Click thumbnail for video.

You need to take an average reading

I caught up with a guy who’d just got out of the water, he asked where I was from and if I was scared of the radiation, the exact question I was thinking about how to ask him. From his point of view, he was a Minamisoma local; he was born here, lived here and like the other locals they’d got used to it. The plant may still be unstable, no-one knows for sure, but if you’re a local and have grown up surfing these breaks, and you know from taking your own measurements that the radiation levels at the beach are the same as the levels in Tokyo (averaging 0.12uSv/hr where I measured) and in town they are only slightly elevated (at around 0.2-0.3uSv/hr) then for them they are just taking a calculated risk, like other surfers might take with sunburn, shallow reefs, or sharks.
You could argue there’s nothing calculated about surfing so close to the reactor when no-one knows for sure what’s going on, but just as an example, is it really any more calculated to paddle out in South Africa, South Australia or any other place where surfers have been taken by sharks? The locals here probably think those guys are the ones off their head.

This also has nothing to do with taking a stance on nuclear power, it’s a decision that’s been forced on these surfers as they’ve watched their empty local breaks firing like they have done for years. Radiation at the beach is lower than the readings they see in town, the same as in Tokyo, so over time, they’ve talked themselves into it. If I lived here, I’d have done the same.

Thanks to TEPCO, these guys now have to add one more factor to their “is-it-worth-a-dip” equation. Wave-height, number of people out, wind-direction, stage-of-the-tide, how-much-water-over-the-reef… and now radiation. Maybe these days they also avoid rivermouths especially after heavy rains to factor in any extra radiation that might be washed down from the hotspots in the mountains, but they're out there.
I was brought up surfing the relatively safe waters of S. Wales. When I first got to Australia in 1988 it took a while for me to get my head around surfing spots where I was sure sharks were lurking. Talking to the locals about it, you’d usually get two different responses depending on the stance you took. If you said you were scared of sharks, they’d laugh at you for being some sort of pommie poofter and tell you there was nothing to worry about. If you said their shark stories were exaggerated, they’d fix you with a steely glare and tell you any number of old shark stories, like the time a pack of 600 hammerheads cruised down the coast past Narrabeen with a shark-patrol helicopter flying ahead warning everyone to get out of the water.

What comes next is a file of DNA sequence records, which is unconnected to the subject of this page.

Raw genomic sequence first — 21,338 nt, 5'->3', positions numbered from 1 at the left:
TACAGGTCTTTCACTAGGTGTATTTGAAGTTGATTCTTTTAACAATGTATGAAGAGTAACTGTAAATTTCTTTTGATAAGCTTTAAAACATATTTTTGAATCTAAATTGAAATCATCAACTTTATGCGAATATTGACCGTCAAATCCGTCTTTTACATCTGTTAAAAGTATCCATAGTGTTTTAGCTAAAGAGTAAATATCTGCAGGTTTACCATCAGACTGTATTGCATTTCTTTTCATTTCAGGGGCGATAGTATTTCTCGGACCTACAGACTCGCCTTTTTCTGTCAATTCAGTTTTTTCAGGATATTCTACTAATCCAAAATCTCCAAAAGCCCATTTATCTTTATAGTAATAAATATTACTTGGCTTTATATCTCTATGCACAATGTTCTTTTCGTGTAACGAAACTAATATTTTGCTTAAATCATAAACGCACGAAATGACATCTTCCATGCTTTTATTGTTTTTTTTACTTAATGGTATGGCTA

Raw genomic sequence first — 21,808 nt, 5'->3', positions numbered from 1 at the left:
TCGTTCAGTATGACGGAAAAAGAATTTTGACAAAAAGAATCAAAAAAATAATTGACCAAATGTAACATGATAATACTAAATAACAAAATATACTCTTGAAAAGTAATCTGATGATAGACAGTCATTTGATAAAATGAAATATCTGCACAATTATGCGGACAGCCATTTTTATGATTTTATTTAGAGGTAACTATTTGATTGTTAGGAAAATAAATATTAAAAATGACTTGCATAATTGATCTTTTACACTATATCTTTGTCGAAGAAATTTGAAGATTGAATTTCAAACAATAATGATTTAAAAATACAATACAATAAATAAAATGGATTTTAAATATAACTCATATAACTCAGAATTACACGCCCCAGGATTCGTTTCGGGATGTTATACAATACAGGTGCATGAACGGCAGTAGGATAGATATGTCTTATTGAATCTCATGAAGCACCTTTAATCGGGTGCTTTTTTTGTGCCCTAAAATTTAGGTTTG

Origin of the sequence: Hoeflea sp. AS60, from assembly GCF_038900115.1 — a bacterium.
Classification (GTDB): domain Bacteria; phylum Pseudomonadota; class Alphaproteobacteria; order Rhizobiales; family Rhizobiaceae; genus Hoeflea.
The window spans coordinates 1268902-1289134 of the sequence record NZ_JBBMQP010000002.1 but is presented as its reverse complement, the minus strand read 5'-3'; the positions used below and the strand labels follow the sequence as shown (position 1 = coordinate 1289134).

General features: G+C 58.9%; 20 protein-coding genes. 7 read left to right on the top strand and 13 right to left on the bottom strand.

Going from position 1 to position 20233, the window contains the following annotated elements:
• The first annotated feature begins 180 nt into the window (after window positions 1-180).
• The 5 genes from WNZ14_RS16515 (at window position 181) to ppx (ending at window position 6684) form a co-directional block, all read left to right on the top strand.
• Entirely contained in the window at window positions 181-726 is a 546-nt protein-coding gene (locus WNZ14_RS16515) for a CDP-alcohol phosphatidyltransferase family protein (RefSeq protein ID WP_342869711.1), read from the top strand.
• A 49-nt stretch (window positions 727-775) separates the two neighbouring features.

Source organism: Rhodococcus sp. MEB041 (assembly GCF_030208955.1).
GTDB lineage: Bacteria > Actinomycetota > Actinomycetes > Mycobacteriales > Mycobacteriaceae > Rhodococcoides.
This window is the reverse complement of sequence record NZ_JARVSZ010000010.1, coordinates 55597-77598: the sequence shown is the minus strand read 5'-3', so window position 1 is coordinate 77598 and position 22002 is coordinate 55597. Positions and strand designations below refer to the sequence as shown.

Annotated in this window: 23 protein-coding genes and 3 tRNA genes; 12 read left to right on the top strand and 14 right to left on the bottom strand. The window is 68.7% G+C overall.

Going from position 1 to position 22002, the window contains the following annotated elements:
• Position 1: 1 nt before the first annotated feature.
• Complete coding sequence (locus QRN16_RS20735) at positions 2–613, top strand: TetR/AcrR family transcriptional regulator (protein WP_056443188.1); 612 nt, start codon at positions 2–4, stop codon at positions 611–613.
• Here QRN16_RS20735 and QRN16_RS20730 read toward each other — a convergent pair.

The usual attitude though was “no worries”. One guy summed it up best when he told me (incorrectly) not to worry about sharks since I’d only ever get bothered by a Great White, and if I did, it would all happen so fast that I wouldn’t know anything about it anyway… so just get out there!
Then there was Phil Horley one of the Cactus locals in South Australia known as Sharkbait, or Sharky after being attacked surfing Outside Castles in 1977. He went on to be “bumped” another twice at the same spot before being killed years later in a car crash. Imagine surviving three close encounters with a Great White and then dying in a bloody car crash!  You can take all the precautions you like, but if you’re not doing the thing you love, are you really living?
In any surf community there will always be a group of guys who are out there charging when it’s big, guys who’ll sit that bit further inside and take off on anything, guys who will paddle out when no-one else will. That could have been what happened in Minamisoma. The local crew could only watch the empty waves go by unridden for so long before one day, maybe when it just got too perfect to watch from the beach anymore, one or two guys just suited up, got out there and the rest followed. 


Away from crowded city beaches, surfing has always been one of the best ways I know to relax. Away from life’s problems, away from the job, relationship hassles, away from anything dragging you down and give you a little time to yourself, a little time to refocus. I read in an old SURFER mag that surfers were lucky that in times of stress we could jump off the edge of any continent we like and spend a few hours laughing back at the world and all its problems. Good on these boys for deciding to get back in the water, with all the issues they face on land, it’s doing a damn site more to keep them sane than watching the news or trawling the internet.

I wish I'd had more time to talk to these guys that Sunday morning but I had to get back into town for the temporary housing deliveries… I’ll be back though for sure.

How Kitaizumi used to look in mid-summer.

2 comments:

  1. Another great post Phil!

    ReplyDelete
  2. Great post, perhaps your best so far. Inspiring and great storytelling.

    ReplyDelete